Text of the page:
This loss didn't look like past four

Ravens Gameday

November 01, 2005|By DAVID STEELE

Pittsburgh -- The previous four losses were varying degrees of ugly. This one was a heartbreaker, the first of the year.

The Ravens didn't deserve to win any of those other four. You could make a case, of course, that they didn't deserve to beat the Steelers; in the NFL, after all, you tend to get exactly what you deserve, and the final score is all that matters.

But if you're short two recent NFL Defensive Players of the Year, if your offense can't be trusted to even get a play in from the sidelines in time, if your lead back has spent the week in public-relations hell, if you're staring a ticket to the Reggie Bush Sweepstakes in the face - if you face all that and still take a lead into the final three minutes at a hostile joint like Heinz Field against a rival favored by nearly a dozen points, you deserve better than what the Ravens are living with this morning.

Yes, 2-5 is bad, crushing to their playoff hopes, especially with what the next month holds. But this fifth loss was too close to being Win No. 3 to go down easily.

Don't bother grasping for silver linings. They don't matter today. They're worth mentioning and praising, but they went for naught. That was, for the most part, an honest-to-goodness, legit NFL offense run by the team in white last night. Problem was, this was the kind of game in which one glitch at the wrong time was devastating.

Everything Anthony Wright did well last night was all but negated by the one big thing he did wrong: throw an ill-advised pass down the middle into double coverage off a flea flicker in the third quarter when the score was tied at 10. The Steelers turned that interception into the go-ahead touchdown. The Ravens couldn't match it - not really. They never scored another touchdown. They took the lead, but that touchdown opened the gap wide enough for the Steelers to slip through at the end.

Just the fact that the Ravens managed five scores (including four Matt Stover field goals) was a testament to the step up the offense made when it was expected to the least. They showed the Steelers looks that no one knew the Ravens could show, formations and sets that Ravens followers didn't know their coaches were aware of.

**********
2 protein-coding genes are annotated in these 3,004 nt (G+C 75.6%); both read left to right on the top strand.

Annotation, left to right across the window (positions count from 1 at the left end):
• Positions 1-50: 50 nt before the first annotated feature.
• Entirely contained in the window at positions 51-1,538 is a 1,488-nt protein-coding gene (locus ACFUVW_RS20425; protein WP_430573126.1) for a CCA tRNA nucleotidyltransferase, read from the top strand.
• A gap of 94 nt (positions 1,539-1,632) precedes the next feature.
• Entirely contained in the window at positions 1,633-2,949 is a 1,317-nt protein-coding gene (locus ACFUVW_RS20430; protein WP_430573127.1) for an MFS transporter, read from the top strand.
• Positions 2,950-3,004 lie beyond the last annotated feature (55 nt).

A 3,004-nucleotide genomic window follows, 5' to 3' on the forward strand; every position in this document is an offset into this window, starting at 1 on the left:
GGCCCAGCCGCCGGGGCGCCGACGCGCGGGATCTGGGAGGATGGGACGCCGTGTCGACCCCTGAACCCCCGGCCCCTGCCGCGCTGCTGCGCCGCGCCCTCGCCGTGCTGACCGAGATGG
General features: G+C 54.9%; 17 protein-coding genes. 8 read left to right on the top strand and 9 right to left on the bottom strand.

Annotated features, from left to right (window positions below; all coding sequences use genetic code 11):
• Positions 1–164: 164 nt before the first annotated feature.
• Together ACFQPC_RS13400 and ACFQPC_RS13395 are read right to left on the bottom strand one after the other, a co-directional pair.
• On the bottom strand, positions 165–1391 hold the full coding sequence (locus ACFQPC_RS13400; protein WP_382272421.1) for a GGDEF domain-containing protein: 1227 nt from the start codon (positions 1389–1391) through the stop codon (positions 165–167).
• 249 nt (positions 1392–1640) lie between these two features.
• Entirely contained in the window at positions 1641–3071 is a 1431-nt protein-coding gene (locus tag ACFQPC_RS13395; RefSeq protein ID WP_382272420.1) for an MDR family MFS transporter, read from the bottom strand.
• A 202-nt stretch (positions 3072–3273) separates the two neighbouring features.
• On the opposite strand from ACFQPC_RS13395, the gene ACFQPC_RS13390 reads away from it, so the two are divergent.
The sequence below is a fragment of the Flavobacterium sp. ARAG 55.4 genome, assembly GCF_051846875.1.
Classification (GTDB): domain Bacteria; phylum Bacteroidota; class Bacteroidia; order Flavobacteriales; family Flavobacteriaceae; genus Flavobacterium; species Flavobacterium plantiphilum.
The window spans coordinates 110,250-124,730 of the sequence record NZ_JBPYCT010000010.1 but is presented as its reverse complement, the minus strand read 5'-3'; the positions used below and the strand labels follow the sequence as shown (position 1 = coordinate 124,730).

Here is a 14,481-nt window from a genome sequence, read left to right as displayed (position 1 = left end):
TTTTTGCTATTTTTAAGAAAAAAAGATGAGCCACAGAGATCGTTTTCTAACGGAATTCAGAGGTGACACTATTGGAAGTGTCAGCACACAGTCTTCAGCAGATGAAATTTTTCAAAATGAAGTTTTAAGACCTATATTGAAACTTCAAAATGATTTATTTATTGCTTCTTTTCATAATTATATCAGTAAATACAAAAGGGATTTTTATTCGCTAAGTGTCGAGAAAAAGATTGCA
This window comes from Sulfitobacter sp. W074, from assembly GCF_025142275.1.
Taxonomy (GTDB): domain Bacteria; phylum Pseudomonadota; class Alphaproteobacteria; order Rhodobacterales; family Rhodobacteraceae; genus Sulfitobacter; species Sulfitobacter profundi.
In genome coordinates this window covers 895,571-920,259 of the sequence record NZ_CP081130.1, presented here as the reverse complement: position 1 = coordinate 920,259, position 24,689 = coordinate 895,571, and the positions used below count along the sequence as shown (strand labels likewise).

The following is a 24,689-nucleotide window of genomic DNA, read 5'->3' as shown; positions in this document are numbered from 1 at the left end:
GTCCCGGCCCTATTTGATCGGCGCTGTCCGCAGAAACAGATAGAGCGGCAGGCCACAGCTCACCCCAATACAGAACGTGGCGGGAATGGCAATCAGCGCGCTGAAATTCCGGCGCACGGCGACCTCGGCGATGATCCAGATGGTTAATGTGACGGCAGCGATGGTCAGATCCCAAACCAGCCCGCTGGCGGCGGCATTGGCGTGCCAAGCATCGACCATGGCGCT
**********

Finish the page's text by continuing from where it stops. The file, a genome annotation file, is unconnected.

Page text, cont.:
Jamal Lewis somehow got fresher legs and a clearer conscience, maybe because he unburdened himself so well a few days earlier. Todd Heap rejoined the offense. Derrick Mason found a seam in the secondary for a 31-yard gain, and kept finding that seam again all night. Chester Taylor got acrobatic for the first touchdown by the Ravens in eight quarters.

The only time the Steelers weren't dominated in this game were the first nine minutes and those two minutes in the fourth quarter. Those first nine minutes, seemingly so devastating as they marched over and through the depleted Ravens' defense, was all but negated when the Ravens got the ball back.

The Ravens took that first punch in the mouth, that 15-play, 79-yard, nine-minute drive to open the game, shook their heads, bared their teeth and struck back. Last December, when the Steelers ran a similar drive on them at Heinz Field at the start of the second half, the Ravens never recovered. This time, they recovered in a big way. This time, the offense flipped the script and bailed the defense out.

This time, though, it was that last Steelers possession that did them in. Until then, they had rattled Ben Roethlisberger, made him look like the tentative, overburdened rookie of last year's playoffs against the Jets and Patriots. Again, did it without Ray Lewis and Ed Reed. Roethlisberger looked like nothing special, outside of the ways Hines Ward bailed him out with spectacular catches.

On that final drive, though, the Steelers went back to what seems to always work for them. They ran and ran and ran some more, ran Willie Parker and Jerome Bettis, got Roethlisberger in a comfort zone - just where the Ravens didn't want him to be - and before they knew it, they were watching Jeff Reed's field goal split the uprights with 1:36 to go, and drive a stake through their hearts.

All that improvement, all for naught.

How they can manage to match this performance again, next week or any time between now and December, is anyone's guess. The offense can't be expected to do as well as this against a team like this. It looked like they'd caught lightning in a bottle, then let it get out again. Catch it, and you'd better make it work for you. The Ravens didn't.

Any attempt to portray this as a step toward the contention they'd been expected to achieve would be premature at best, foolhardy at worst. Any attempt to convince anybody that the first six dreadful games this season were an aberration is just plain delusional.

This, unfortunately, was the aberration. And it wasn't even enough of one to get the Ravens a win.

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